Here is a sample exercise from The Playwright's Guidebook (Page 47). Give it a try and see if you've got what it takes!
Write a short five-to ten-page scene in which there are only two characters and the first character wants a book from the the second character. All the details of the scene are up to you. In other words, you have been given the action for the scene, but nothing else. 
What did you come up with? Care to share?


  1. 'My co-author and I spent many nights at Starbucks sipping tea and hashing out scenes.'

    That sounds like a nice time, Mary Mary. I'm sure much that what was good came out of the collaboration.

  2. Interesting subject, Sister Mary. I took screenwriting, theater and wrote short stories in college and like you say, they're all very different from novels, where you have to juggle many elements at once. I tried writing a TV script once for a telenovela contest and it seems like the scenes flowed more rapidly than in my novels (when I wrote them), since I only had to worry about dialogue (not that they were very good, ha!) Nice exercise. I may try it tomorrow in the plane.

  3. Good for you Sister Mary, Mary! Very courageous and creative of you to try new forms of literature. I used to think scriptwriting was like writing plays. I was wrong. Even the format is different. There was this wonderful XIX century Spanish writer Benito Perez Galdos who came up with the idea of writing “dialogued novels”. I am talking 400 pages of dialogue with cues. I have tried that, and that would be the closest to writing a play.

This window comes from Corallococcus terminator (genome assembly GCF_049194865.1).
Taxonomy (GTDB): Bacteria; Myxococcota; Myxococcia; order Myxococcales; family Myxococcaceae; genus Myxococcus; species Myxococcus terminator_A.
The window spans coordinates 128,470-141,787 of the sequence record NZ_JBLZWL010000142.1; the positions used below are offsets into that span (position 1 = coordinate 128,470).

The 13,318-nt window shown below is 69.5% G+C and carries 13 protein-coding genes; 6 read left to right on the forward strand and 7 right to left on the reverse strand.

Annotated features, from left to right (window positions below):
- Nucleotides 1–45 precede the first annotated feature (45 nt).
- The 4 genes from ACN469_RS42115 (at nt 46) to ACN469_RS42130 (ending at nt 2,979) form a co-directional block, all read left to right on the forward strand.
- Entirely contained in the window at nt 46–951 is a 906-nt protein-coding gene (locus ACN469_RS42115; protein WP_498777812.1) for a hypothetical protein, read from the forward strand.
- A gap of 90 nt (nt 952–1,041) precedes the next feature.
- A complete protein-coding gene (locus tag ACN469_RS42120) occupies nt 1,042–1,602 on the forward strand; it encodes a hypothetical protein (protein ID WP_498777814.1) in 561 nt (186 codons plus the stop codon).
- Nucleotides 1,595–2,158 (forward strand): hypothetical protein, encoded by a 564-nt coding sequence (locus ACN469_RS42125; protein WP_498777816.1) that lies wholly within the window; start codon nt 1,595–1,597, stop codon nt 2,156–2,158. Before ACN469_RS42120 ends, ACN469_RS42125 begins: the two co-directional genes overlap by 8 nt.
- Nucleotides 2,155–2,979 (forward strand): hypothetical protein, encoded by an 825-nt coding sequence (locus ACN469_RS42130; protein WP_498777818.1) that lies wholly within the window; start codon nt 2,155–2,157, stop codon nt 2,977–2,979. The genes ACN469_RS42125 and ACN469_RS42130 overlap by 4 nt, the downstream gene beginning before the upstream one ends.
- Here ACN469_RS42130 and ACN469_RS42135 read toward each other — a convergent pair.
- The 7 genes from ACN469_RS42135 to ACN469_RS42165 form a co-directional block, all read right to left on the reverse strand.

A great 4th of July to the Sisterhood and faithful followers!
    And let´s all pray for Sister Lorena to have an easy flight tomorrow.

  4. How interesting! Thanks for sharing your experience, Mary Mary. I took a screenwriting class a few years ago and found it incredibly difficult: I produced my worst writing ever. I'm glad your own experience was so much better. Do you think you'll do it again?

  5. Suze -- I did have a great time working with my co-author. She was great to collaborate with and we really did enjoy ourselves.

    Lorena -- Although novels, screenplays, plays, etc. have similar elements they share, they really are different in many ways. Writing mostly dialogue is tricky to get used to, but you're right, once I got the hang of it the scenes flowed much more easily than they do when I'm first writing one in my novel. You don't have to deal with all the prose and extraneous scene info in a play because all of that comes out with how the play gets directed.

    Violante -- I've never heard of a "dialogued novel" before and, quite honestly, I don't know if I'd enjoy writing that, let alone reading it. It would definitely be a twist to the writing experience. Might be a good exercise when it comes to creating scenes in one's own novel. Happy 4th to everyone!!

    Stephanie -- I'm very interested in writing a screenplay. I think I would enjoy the challenge, but I'll keep in mind how difficult it can be to write. And yes! I definitely want to write another play!


Disclaimer: The views expressed on this blog are the sole responsibility of each sister and do not reflect the opinions of the entire sisterhood.

Note: Only a member of this blog may post a comment.